Kazaa spreading itself around:
- In a war with media conglomerates hoping to shut down its Kazaa file-trading service, Sharman Networks has flipped the familiar slogan, “think globally, act locally.”
Despite an ongoing American copyright-infringement lawsuit, the Australian company has so far evaded the international recording industry’s attempts to shut down Kazaa by setting up operations around the globe. It has offices in the United States, the South Pacific island nation Vanuatu and the Netherlands.
On Monday, Italian ISP Tiscali agreed to advertise its broadband services through Kazaa.
The agreement could make the recording industry’s attempts to shutter Kazaa that much more difficult because individual countries are responsible for regulating the Internet within their borders. Stronger ties between ISPs and file-trading companies could bolster Kazaa’s defenses.
The international recording industry, however, was quick to condemn the move.
“I am shocked that Tiscali … believes that by entering into an agreement with an unauthorized service it will promote the development of legitimate online offerings,” said Jay Berman, chairman of the International Federation of the Phonographic Industry, a global music industry organization. “By subsidizing Kazaa, Tiscali is jeopardizing the development of legitimate online services, and it is important that Internet service providers everywhere understand this.”
Berman’s words have more bark than bite. International copyright laws vary widely, and courts outside America have not been particularly aggressive about prosecuting companies distributing file-trading software.
The World Intellectual Property Organization hoped to stop this type of nation hopping when it enacted the WIPO Copyright Treaty and the WIPO Performance and Phonograms Treaty. Each outlines in very broad terms the type of copyright legislation countries should adopt.
However, many of the world’s largest economies, including Italy and the rest of the European Union, didn’t sign on, which means they are free to draft — or not draft — whatever legislation they choose.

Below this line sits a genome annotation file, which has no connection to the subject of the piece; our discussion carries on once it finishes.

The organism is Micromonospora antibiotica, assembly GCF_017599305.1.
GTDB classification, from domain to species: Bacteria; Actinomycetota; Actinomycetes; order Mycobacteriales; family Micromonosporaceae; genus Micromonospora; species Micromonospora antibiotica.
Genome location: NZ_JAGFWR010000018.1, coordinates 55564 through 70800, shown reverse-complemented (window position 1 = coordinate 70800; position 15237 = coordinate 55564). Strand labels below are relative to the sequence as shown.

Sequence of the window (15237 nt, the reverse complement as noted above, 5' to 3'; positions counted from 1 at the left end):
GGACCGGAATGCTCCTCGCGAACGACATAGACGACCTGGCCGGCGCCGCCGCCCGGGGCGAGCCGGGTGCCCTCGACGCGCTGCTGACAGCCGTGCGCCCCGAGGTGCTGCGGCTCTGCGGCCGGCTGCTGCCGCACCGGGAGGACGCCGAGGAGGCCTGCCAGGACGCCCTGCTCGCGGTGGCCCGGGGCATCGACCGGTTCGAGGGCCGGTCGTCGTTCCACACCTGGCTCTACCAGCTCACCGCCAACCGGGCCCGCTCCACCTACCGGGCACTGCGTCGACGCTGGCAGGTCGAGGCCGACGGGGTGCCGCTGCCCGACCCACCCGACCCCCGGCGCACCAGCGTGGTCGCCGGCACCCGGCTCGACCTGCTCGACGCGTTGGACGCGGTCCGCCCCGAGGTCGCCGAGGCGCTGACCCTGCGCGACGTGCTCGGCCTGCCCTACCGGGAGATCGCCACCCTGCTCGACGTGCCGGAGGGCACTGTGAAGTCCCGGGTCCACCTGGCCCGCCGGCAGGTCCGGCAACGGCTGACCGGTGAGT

On top of that, some lawyers contend the treaties don’t apply to companies distributing peer-to-peer software.
Napster was knocked offline because it provided the software that its 70 million members used to share music. The concept is called “contributory infringement,” but it doesn’t exist in many countries — and the WIPO treaties won’t change that.
“Many countries don’t have a version of contributory infringement, and the treaties don’t make any mention of it, so it’s hard to imagine that they will have any real effect on any file-trading networks,” said Jonathan Band, an intellectual property lawyer with the Washington, D.C., branch of Morrison & Foerster.
That makes it less likely Kazaa will meet the same fate as Napster because if Sharman Networks gets run out of one country, it can simply relocate its headquarters to a place like the Netherlands, where a Dutch appeals court ruled that distributing software didn’t amount to copyright infringement.
“The record companies can go after Kazaa in any country, but in a country like the Netherlands, the record industry went in to court with a theory and they lost,” Band said. “(In the Netherlands), it’s not contributory infringement to distribute their software.”
For now, Sharman Networks remains safe at home. The Australian recording industry hasn’t filed any lawsuits against the company.
Even as the U.S. recording industry continues its global pursuit of Kazaa, it must also cope with the growing perception that peer-to-peer networks encourage broadband use in America.
Economists at the Brookings Institute estimated that widespread broadband would increase the gross domestic product by $500 billion, according to a study released by the U.S. Department of Commerce. But consumers have been slow to adopt costly high-speed access, citing its lack of relevance to their lives.
“A majority of consumers will sign up for broadband when value-adding applications and services are readily available, easily understood and offered at reasonable prices,” the study reported.
Consumers cited telecommuting and online video games as two important factors in their decision to sign up for broadband access. But the most compelling service, the study found, is the ability to download movies and music.
So far, such services have only been available through the very file-trading networks the entertainment industry has tried to quash.